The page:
Trinity reprimanded for attempting to seek favourable ranking reviews

On Sunday, Quacquarelli Symonds (QS) announced that Trinity could face suspension from the university ranking survey on account of a questionable letter sent out to academics and others affiliated with College

NEWSOn Sunday, Quacquarelli Symonds (QS) announced that Trinity could face suspension from the university ranking survey on account of a questionable letter sent out to academics and others affiliated with College.

According to the news site Inside Higher Ed, who received a copy of the letter from anonymous recipients, the contents of the document appear to be an attempt to encourage peers familiar with the College to register for the voluntary vote in the survey.

Written by Dean and Vice President for Research John Boland, an excerpt from the emailed letter reads: “University rankings are also important to Trinity, and all other universities around the world, and we were pleased that the latest rankings reaffirmed Trinity College Dublin’s position as Ireland’s top university and one of the best in Europe. We know that our research successes are augmented by our collaborations with world-class academics such as you.”

However, the contention surrounding the letter is due to a link embedded in the email, directing the recipients to the QS site where they may register to vote in the rankings. This link was preceded by an encouragement to fill out the surveys and an indication that the conduction of both the QS and the Times Higher Education (THE) surveys were about to start.

Simona Bizzozero, a spokeswoman for QS, clearly outlined their position on the letter to Inside Higher Ed: “Any attempt to overtly influence a potential survey respondent to vote in favour of a given institution is unacceptable and where identified, such respondents will [be] excluded from analysis,” she said. “Further consequences for the TCD, up to and including temporary suspension from the ranking altogether, will be considered.”

In response to the statement issued by QS, Boland said that he was “surprised by the response to our letters.” According to Boland, Trinity will be in contact with QS in the following days to discuss the situation.

Both QS and THE use surveys for calculating portions of their rankings, but only the former allows individuals to nominate themselves for the survey process.

In 2013, attempts by UCC’s president Dr Michael Murphy to encourage members of staff to garner university-affiliated survey participants sparked QS’s decision to remove a university’s ability to recruit participants for the survey.

However, QS reinstated the sign-up facility last year on the basis that it was a “crucial source of respondents.” In order to maintain a restriction on “noticeable attempts to manipulate participation in QS surveys and therefore results,” they have now included a question within the survey asking respondents to specify from which institution they have heard about the self-nomination facility.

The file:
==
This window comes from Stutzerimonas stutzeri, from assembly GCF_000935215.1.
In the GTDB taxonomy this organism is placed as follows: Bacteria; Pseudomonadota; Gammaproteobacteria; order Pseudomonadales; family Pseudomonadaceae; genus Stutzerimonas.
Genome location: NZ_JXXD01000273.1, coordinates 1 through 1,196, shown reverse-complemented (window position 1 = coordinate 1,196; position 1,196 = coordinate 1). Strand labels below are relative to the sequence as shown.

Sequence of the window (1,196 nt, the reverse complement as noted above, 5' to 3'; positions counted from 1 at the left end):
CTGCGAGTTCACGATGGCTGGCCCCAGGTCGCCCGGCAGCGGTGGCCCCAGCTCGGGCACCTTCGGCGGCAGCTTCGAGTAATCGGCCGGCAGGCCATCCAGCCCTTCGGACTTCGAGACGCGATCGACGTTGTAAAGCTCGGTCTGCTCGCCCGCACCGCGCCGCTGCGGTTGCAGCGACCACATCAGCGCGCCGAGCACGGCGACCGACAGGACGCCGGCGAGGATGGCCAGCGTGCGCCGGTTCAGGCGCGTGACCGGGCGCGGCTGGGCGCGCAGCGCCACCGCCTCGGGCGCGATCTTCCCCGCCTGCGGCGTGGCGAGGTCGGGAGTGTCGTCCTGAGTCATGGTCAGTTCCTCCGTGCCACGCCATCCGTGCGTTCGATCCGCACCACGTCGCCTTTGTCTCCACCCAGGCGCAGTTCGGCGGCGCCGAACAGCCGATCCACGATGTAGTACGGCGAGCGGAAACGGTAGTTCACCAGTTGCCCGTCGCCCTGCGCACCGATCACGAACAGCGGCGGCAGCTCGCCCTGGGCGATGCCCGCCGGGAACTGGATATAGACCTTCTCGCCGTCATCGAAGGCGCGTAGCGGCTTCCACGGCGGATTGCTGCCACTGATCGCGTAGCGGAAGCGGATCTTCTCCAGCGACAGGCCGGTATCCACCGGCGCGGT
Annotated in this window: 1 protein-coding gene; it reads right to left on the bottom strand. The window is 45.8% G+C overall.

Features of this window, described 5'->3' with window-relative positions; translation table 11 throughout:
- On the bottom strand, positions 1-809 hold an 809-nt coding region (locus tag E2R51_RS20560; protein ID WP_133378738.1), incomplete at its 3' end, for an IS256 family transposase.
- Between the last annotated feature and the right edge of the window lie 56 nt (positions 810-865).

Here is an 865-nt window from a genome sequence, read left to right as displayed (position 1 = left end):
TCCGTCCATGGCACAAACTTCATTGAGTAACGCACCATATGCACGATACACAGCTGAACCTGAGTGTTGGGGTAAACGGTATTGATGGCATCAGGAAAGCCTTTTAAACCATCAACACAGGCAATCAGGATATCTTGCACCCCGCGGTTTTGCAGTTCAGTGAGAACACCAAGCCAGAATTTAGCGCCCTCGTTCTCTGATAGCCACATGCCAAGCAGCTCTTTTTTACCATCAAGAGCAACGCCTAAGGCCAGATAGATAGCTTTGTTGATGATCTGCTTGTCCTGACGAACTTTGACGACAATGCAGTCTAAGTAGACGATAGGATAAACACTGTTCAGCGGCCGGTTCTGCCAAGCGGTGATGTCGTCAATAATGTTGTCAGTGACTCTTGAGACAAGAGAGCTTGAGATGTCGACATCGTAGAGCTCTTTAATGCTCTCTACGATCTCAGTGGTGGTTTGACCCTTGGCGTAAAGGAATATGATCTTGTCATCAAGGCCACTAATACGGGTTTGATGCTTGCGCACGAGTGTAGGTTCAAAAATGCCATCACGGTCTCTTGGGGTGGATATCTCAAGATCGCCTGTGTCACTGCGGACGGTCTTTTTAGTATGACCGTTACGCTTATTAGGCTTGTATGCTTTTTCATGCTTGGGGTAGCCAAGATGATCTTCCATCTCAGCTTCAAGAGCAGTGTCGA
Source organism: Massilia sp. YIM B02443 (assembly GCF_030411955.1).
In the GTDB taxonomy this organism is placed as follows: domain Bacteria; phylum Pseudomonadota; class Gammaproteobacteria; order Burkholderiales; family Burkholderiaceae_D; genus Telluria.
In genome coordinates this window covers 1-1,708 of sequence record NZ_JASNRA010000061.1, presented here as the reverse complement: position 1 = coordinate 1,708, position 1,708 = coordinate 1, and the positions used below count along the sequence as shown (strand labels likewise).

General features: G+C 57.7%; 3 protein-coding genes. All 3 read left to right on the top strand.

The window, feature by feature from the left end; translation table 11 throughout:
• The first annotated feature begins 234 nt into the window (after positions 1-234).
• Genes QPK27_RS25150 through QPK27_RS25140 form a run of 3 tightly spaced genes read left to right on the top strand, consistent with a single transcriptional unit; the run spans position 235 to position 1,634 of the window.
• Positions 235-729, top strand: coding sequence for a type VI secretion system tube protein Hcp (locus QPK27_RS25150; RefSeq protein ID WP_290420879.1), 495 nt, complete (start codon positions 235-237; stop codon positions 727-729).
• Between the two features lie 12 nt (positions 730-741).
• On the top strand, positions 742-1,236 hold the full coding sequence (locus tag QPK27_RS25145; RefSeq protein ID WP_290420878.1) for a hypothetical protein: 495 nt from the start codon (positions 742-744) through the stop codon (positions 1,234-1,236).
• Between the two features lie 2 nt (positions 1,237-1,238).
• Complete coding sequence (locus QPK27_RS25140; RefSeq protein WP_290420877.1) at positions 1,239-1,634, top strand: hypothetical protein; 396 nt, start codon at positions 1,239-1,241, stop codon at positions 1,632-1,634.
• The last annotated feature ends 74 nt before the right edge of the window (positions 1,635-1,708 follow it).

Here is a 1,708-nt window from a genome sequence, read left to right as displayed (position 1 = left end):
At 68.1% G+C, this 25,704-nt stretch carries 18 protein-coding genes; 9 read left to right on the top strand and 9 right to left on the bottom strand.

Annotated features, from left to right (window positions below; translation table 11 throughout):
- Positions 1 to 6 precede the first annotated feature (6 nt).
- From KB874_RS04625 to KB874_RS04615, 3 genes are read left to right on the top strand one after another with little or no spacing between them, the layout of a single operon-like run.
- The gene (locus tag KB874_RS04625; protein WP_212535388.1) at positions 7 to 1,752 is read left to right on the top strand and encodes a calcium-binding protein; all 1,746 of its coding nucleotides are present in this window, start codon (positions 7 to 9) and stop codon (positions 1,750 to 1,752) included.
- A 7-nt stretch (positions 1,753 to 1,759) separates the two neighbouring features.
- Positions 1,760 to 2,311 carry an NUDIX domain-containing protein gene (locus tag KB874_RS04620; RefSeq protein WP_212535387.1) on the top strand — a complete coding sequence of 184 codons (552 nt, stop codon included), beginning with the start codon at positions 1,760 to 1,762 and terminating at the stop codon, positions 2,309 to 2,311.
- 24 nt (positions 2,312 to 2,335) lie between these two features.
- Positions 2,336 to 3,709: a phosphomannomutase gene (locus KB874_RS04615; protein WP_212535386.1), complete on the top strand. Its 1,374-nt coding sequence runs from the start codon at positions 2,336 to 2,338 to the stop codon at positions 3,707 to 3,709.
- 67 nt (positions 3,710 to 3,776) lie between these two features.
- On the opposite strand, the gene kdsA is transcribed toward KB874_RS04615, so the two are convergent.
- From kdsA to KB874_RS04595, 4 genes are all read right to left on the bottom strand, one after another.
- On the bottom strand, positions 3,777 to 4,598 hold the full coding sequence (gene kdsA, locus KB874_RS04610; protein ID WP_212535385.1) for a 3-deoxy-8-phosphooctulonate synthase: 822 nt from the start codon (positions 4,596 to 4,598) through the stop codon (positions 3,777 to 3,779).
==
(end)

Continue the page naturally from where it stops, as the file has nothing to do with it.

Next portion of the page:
QS have defended the integrity of their survey system in the face of criticism: “QS runs sophisticated screening analysis to detect anomalous patterns in response and routinely discards invalid responses,” remarked Bizzozero, later adding that rival rankings compiler THE is not any less vulnerable to error in their survey practices: “A lower overall sample size, and the practice of drawing outcomes from a single year of response, will render their exercise more statistically sensitive.”

However, outside of their statistical accuracy and safeguards against bias, the role that university rankings play in university improvement remains an even more contentious issue. Many argue that the predominant ranking systems do not give enough consideration to the different contexts in which universities are situated across the globe and are thus an inaccurate measure of reputation.

Speaking to University World News, Gerald Wangenge-Ouma, director of institutional planning at the University of Pretoria in South Africa, argues that current systems encourage universities to chase after improvements in fields of research and study most valued by the survey itself, rather than advancing their own areas of expertise: “What we’ve seen is universities running away from their areas of strength, and trying to do things that are privileged by the ranking systems, even though they don’t have the capacity to do them.”

Wangenge-Ouma will be a member of the panel on university rankings at the British Council’s Going Global 2016 conference being held from 3-5 May in Cape Town, South Africa. He added that more needs to be done in utilising rankings as an incentive to improve university performance, rather than viewing them as ends in themselves: “I’m for a system that supports stability so that universities don’t think they have to keep moving here and there to clinch a top position in the ranking.”

Niamh Moriarty

Niamh is a Senior Freshman Political Science, Philosophy and Economics student. She is current digital editor for Trinity News.